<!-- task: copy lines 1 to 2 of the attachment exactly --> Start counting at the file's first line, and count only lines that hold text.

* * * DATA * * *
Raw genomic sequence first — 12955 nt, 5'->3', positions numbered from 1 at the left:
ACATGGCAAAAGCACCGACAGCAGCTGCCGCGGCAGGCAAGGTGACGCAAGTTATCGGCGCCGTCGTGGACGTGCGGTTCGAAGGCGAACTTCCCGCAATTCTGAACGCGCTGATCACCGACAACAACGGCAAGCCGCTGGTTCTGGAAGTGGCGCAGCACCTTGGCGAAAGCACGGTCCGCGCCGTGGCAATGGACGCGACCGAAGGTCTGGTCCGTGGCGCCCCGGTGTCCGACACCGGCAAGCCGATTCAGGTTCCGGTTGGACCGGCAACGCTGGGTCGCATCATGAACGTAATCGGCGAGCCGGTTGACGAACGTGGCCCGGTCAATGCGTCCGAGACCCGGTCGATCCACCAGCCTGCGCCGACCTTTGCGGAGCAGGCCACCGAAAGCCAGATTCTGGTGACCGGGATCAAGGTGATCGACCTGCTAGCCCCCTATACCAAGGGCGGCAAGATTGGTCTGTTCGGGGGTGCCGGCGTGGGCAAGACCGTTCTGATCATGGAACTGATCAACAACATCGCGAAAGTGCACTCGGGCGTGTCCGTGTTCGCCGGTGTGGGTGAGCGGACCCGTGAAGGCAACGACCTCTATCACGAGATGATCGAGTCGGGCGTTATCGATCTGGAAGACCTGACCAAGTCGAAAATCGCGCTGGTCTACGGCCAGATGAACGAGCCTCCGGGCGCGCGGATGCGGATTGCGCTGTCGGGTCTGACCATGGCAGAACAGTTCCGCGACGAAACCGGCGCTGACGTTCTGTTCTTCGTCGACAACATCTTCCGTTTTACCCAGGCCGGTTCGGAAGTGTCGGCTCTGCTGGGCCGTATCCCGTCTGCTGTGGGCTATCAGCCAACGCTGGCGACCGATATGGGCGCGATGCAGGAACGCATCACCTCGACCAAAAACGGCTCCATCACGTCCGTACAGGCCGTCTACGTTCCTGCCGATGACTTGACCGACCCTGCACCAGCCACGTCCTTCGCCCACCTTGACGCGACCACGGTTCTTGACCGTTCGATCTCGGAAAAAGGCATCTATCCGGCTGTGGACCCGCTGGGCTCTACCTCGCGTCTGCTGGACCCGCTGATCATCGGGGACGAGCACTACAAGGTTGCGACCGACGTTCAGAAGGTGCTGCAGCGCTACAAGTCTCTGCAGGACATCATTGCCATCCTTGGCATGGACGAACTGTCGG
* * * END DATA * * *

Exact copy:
Raw genomic sequence first — 12955 nt, 5'->3', positions numbered from 1 at the left:
ACATGGCAAAAGCACCGACAGCAGCTGCCGCGGCAGGCAAGGTGACGCAAGTTATCGGCGCCGTCGTGGACGTGCGGTTCGAAGGCGAACTTCCCGCAATTCTGAACGCGCTGATCACCGACAACAACGGCAAGCCGCTGGTTCTGGAAGTGGCGCAGCACCTTGGCGAAAGCACGGTCCGCGCCGTGGCAATGGACGCGACCGAAGGTCTGGTCCGTGGCGCCCCGGTGTCCGACACCGGCAAGCCGATTCAGGTTCCGGTTGGACCGGCAACGCTGGGTCGCATCATGAACGTAATCGGCGAGCCGGTTGACGAACGTGGCCCGGTCAATGCGTCCGAGACCCGGTCGATCCACCAGCCTGCGCCGACCTTTGCGGAGCAGGCCACCGAAAGCCAGATTCTGGTGACCGGGATCAAGGTGATCGACCTGCTAGCCCCCTATACCAAGGGCGGCAAGATTGGTCTGTTCGGGGGTGCCGGCGTGGGCAAGACCGTTCTGATCATGGAACTGATCAACAACATCGCGAAAGTGCACTCGGGCGTGTCCGTGTTCGCCGGTGTGGGTGAGCGGACCCGTGAAGGCAACGACCTCTATCACGAGATGATCGAGTCGGGCGTTATCGATCTGGAAGACCTGACCAAGTCGAAAATCGCGCTGGTCTACGGCCAGATGAACGAGCCTCCGGGCGCGCGGATGCGGATTGCGCTGTCGGGTCTGACCATGGCAGAACAGTTCCGCGACGAAACCGGCGCTGACGTTCTGTTCTTCGTCGACAACATCTTCCGTTTTACCCAGGCCGGTTCGGAAGTGTCGGCTCTGCTGGGCCGTATCCCGTCTGCTGTGGGCTATCAGCCAACGCTGGCGACCGATATGGGCGCGATGCAGGAACGCATCACCTCGACCAAAAACGGCTCCATCACGTCCGTACAGGCCGTCTACGTTCCTGCCGATGACTTGACCGACCCTGCACCAGCCACGTCCTTCGCCCACCTTGACGCGACCACGGTTCTTGACCGTTCGATCTCGGAAAAAGGCATCTATCCGGCTGTGGACCCGCTGGGCTCTACCTCGCGTCTGCTGGACCCGCTGATCATCGGGGACGAGCACTACAAGGTTGCGACCGACGTTCAGAAGGTGCTGCAGCGCTACAAGTCTCTGCAGGACATCATTGCCATCCTTGGCATGGACGAACTGTCGG